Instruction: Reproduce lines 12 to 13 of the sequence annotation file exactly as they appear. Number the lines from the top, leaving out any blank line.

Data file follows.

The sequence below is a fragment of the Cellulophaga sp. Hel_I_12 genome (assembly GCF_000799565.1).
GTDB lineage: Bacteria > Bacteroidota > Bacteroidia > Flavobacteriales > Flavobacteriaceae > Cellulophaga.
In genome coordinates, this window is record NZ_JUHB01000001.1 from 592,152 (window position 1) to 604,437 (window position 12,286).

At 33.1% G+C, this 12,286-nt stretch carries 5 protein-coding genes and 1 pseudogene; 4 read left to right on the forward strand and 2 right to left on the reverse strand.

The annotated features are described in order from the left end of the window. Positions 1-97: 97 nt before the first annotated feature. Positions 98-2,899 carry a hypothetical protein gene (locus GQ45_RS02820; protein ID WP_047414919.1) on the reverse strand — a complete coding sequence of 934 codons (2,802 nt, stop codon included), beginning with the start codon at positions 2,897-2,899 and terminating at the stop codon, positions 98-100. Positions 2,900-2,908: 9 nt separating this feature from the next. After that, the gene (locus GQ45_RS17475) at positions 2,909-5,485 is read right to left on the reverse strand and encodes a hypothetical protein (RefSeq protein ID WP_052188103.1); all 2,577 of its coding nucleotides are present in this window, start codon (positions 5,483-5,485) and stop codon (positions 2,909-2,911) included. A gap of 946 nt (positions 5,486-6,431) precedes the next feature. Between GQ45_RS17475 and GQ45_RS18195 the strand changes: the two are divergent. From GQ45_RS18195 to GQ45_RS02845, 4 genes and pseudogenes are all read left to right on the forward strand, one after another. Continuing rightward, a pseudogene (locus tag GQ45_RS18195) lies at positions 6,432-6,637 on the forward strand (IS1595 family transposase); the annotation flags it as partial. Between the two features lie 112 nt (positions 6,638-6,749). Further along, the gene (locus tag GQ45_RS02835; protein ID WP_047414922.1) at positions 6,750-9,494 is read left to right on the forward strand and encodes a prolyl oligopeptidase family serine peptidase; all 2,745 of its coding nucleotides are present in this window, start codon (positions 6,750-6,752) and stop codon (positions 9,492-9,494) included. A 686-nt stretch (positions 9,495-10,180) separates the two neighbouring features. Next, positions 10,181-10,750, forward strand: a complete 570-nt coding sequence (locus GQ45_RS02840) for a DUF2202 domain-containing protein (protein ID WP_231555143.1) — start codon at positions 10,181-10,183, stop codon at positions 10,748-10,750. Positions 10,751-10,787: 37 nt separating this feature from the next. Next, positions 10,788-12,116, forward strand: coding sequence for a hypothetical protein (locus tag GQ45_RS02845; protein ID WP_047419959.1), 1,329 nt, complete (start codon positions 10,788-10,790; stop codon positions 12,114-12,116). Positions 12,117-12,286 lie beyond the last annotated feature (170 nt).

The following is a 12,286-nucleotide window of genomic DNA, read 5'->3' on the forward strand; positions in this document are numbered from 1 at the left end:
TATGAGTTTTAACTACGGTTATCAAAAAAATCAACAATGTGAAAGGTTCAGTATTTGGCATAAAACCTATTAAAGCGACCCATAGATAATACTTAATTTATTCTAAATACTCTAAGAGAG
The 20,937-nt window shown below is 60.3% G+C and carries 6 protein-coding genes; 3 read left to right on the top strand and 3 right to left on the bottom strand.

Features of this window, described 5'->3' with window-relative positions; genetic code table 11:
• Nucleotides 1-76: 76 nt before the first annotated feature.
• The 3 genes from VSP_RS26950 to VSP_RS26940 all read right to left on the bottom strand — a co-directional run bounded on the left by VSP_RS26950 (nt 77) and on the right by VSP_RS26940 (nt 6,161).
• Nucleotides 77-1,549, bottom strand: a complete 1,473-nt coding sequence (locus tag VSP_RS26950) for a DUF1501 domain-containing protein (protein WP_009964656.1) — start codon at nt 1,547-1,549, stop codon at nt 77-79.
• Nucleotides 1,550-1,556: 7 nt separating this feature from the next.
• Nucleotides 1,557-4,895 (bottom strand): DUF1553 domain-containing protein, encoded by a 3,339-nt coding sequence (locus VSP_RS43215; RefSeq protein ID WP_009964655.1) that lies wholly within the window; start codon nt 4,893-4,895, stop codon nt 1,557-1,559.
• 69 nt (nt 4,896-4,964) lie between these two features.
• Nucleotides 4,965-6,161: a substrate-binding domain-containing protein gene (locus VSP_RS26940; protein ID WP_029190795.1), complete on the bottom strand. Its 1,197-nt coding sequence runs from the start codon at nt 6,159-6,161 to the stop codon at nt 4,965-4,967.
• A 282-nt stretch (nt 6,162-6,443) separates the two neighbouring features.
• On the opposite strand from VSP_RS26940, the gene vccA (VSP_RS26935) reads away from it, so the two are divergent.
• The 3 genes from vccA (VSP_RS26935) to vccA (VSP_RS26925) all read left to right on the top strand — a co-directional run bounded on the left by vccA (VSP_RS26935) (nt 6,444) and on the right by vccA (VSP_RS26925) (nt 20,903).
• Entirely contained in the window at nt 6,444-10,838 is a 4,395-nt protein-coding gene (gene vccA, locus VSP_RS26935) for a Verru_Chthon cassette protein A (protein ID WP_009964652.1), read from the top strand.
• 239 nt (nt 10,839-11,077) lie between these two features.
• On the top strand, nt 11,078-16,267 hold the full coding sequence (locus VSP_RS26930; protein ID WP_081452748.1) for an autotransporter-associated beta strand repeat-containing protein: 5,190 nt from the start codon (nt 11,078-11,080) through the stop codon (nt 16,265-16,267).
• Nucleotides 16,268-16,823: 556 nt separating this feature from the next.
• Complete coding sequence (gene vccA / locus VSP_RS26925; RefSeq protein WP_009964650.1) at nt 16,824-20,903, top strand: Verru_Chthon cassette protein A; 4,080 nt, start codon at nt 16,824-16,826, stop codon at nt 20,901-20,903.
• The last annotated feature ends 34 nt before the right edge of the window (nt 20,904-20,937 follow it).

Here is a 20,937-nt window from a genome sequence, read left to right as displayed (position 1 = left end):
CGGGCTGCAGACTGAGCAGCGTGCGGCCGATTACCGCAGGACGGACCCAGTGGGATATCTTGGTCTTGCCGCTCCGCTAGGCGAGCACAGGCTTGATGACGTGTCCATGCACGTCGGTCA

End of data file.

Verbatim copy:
• Nucleotides 77-1,549, bottom strand: a complete 1,473-nt coding sequence (locus tag VSP_RS26950) for a DUF1501 domain-containing protein (protein WP_009964656.1) — start codon at nt 1,547-1,549, stop codon at nt 77-79.
• Nucleotides 1,550-1,556: 7 nt separating this feature from the next.